Lim Sung-hyun and Cho Jeehyun
South Korea’s exports grew 4.5 percent in November from the previous year, reaching the third-highest record of $51.92 billion as semiconductors and petroleum products continued to drive up growth, data showed.
It was the seventh consecutive month for nation’s monthly outbound shipments exports to exceed $50 billion, according to data released by the Ministry of Trade, Industry and Energy on Saturday. Daily shipment averaged $2.16 billion, up 4.5 percent compared to a year ago period.
Imports jumped 11.4 percent to $46.78 billion over the same period and delivered $5.14 billion in trade surplus, which extended the surplus streak for the 82nd consecutive month.
Cumulative exports from January to November gained 6.2 percent on year to a record high of $557.2 billion.
The brisk exports in November were driven by robust demand in global manufacturing industry amid the ongoing recovery in major economies and rising oil prices, which pushed up the prices of the country`s mainstay petrochemical and refined oil products, said the trade ministry.
Six out of the country’s 13 mainstay items gained in November. Ship deliveries jumped a whopping 158.4 percent against the same month a year earlier. Exports of petroleum products soared 23.5 percent on year, semiconductors 11.6 percent, petrochemical product 3.8 percent, steel products 2.7 percent, and general machineries 0.8 percent.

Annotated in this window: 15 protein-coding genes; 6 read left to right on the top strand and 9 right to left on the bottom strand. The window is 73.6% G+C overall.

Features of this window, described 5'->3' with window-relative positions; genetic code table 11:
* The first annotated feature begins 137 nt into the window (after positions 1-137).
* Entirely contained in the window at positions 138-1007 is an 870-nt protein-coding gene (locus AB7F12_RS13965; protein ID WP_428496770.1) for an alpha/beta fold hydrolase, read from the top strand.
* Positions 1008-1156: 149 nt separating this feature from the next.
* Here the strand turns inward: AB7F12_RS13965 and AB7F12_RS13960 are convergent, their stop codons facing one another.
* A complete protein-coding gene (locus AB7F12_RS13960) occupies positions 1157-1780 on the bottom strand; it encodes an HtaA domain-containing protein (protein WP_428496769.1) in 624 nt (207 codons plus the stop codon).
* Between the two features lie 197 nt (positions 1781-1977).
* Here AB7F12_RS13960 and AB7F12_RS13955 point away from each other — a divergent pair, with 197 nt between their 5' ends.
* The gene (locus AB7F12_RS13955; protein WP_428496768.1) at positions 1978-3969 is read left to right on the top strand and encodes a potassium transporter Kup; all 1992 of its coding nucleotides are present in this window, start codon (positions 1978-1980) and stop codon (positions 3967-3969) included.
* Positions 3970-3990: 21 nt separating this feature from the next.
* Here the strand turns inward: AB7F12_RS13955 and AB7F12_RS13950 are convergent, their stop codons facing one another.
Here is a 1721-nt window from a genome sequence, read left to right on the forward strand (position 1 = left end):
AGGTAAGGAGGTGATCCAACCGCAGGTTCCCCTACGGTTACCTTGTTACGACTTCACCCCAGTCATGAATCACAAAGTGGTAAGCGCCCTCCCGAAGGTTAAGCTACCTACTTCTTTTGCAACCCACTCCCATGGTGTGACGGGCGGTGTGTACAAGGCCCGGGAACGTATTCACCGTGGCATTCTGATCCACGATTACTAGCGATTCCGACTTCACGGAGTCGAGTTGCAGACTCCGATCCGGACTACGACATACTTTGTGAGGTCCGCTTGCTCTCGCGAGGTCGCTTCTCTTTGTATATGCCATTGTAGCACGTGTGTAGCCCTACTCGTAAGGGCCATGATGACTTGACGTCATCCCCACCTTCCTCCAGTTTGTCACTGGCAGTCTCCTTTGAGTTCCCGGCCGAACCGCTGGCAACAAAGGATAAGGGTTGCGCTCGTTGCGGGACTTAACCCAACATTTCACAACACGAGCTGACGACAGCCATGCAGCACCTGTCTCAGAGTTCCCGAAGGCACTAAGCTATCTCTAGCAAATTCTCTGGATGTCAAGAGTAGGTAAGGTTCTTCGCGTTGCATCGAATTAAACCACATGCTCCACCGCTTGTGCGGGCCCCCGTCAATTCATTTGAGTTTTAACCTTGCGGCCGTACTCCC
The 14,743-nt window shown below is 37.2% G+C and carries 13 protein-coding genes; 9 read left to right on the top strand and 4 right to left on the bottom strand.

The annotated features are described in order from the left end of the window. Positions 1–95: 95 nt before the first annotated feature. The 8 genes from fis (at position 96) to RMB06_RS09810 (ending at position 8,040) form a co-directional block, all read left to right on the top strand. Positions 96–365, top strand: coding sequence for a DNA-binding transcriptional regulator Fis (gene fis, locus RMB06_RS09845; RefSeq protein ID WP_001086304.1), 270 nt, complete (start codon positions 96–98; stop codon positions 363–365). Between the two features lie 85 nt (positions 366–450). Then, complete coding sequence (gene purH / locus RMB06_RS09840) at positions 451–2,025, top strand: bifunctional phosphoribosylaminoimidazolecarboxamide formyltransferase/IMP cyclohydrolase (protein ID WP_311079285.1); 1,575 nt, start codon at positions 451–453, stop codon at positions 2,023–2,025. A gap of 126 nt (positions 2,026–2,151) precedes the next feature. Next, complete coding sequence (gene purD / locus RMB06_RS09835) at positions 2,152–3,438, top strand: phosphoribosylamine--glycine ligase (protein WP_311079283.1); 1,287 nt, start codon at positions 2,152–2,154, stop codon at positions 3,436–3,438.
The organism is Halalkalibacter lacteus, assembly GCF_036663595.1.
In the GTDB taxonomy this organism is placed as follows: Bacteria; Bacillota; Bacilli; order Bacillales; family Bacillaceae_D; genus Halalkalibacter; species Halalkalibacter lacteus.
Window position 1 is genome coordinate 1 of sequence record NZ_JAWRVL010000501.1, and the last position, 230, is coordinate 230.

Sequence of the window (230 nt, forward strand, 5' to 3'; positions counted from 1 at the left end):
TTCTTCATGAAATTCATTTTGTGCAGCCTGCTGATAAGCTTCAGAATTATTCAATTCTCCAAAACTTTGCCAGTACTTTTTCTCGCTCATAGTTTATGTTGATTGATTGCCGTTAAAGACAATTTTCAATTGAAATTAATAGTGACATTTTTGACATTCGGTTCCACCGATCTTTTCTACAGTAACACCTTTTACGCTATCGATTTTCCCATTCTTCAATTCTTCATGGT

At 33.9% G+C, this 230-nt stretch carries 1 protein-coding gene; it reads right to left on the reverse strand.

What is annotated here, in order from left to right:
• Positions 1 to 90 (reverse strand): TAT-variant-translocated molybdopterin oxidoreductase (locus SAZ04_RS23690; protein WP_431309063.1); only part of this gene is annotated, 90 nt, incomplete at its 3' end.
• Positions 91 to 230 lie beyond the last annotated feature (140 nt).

By region, exports to the Commonwealth of Independent States region expanded 46.2 percent from a year earlier period. Shipments to the European Union increased 23.7 percent on year, India 11.8 percent, Japan 9.4 percent, the United States 7.9 percent, and Vietnam 2.6 percent.
Exports to ASEAN countries hit a record high of $9.41 billion in November, thanks to strong demand for semiconductors, displays, and automobiles.
The trade ministry expected the country’s export growth momentum would continue on to next month, allowing the annual export figure to top $600 billion for the first time ever this year. But growing external uncertainties from the spread of global trade protectionism and the U.S. monetary tightening still remain as risks for the country next year, the trade ministry said.